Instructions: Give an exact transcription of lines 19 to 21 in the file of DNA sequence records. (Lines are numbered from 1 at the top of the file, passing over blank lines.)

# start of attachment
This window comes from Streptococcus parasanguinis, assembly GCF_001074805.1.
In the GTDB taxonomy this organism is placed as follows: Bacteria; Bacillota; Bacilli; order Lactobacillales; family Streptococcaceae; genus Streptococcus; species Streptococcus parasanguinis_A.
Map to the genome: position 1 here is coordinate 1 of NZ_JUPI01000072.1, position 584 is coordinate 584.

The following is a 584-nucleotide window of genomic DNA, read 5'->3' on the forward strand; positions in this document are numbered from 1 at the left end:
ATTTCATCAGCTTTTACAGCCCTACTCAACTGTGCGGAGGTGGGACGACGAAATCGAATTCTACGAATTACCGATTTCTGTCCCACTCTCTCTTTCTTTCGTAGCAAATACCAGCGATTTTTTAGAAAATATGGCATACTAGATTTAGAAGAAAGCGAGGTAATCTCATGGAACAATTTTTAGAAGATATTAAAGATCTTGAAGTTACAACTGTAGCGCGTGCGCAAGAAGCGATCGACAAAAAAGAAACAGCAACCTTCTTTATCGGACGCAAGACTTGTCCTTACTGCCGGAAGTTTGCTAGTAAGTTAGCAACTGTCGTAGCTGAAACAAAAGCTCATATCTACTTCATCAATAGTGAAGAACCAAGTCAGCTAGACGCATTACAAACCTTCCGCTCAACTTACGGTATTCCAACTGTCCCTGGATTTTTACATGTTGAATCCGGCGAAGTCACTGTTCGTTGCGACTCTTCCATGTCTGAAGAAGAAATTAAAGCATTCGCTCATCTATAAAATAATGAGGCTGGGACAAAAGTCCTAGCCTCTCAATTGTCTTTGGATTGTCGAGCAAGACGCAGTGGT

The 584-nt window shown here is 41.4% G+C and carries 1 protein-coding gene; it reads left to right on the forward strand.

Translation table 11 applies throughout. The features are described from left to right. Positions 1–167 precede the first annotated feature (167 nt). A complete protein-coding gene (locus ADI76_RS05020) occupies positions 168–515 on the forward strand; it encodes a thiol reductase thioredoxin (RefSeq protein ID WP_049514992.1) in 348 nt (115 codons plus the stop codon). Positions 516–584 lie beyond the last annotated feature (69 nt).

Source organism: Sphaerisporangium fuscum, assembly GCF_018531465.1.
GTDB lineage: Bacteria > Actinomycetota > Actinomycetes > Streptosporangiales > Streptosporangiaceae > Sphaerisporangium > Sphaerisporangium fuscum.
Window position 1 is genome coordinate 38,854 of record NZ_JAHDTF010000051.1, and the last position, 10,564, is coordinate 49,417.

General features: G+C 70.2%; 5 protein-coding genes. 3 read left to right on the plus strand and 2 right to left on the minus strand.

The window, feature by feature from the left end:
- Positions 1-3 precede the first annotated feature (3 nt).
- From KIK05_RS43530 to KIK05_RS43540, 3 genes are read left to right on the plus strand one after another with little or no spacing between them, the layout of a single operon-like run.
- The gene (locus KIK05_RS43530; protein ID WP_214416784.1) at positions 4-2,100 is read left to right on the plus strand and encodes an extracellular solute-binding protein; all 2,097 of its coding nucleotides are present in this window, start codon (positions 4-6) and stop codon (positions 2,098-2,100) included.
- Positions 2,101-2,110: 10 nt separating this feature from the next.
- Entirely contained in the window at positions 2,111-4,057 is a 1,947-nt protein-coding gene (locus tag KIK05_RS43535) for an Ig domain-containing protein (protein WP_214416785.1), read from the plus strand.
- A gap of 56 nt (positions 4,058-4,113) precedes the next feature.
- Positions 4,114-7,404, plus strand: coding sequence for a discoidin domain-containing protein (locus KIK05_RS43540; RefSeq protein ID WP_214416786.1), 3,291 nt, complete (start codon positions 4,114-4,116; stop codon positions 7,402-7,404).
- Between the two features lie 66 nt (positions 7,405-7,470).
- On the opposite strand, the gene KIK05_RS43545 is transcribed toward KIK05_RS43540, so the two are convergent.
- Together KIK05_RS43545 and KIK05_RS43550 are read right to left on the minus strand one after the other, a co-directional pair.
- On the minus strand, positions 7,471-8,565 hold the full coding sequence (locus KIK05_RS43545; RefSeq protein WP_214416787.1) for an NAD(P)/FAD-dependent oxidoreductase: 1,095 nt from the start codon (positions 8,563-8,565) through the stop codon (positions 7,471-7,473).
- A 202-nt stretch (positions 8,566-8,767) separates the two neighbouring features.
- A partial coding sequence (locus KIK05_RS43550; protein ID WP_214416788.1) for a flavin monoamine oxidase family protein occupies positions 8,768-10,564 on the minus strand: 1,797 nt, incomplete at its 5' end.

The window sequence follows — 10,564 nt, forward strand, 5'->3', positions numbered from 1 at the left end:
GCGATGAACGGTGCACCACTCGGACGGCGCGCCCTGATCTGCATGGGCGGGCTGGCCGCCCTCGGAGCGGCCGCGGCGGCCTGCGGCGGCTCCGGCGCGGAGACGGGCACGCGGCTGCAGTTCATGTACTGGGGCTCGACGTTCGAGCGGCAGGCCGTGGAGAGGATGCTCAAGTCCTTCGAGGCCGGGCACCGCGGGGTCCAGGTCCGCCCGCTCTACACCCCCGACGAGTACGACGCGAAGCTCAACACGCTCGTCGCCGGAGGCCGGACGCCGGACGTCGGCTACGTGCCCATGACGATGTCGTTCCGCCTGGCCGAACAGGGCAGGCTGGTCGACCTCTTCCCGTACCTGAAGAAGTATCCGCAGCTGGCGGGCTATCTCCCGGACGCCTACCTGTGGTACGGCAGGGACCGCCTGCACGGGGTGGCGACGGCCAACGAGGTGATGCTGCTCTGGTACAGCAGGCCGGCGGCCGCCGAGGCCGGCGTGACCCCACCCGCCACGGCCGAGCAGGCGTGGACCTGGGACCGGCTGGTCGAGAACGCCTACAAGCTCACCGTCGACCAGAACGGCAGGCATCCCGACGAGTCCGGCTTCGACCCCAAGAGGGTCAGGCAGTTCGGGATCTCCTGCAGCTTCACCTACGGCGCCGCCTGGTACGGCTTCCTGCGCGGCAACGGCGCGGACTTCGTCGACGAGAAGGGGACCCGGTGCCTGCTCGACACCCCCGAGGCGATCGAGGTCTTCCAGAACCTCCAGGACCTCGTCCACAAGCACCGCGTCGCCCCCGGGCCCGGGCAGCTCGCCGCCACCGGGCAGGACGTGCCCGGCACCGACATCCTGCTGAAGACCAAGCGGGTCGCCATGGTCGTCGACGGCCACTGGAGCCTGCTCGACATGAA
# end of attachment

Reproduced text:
- Positions 4,114-7,404, plus strand: coding sequence for a discoidin domain-containing protein (locus KIK05_RS43540; RefSeq protein ID WP_214416786.1), 3,291 nt, complete (start codon positions 4,114-4,116; stop codon positions 7,402-7,404).
- Between the two features lie 66 nt (positions 7,405-7,470).
- On the opposite strand, the gene KIK05_RS43545 is transcribed toward KIK05_RS43540, so the two are convergent.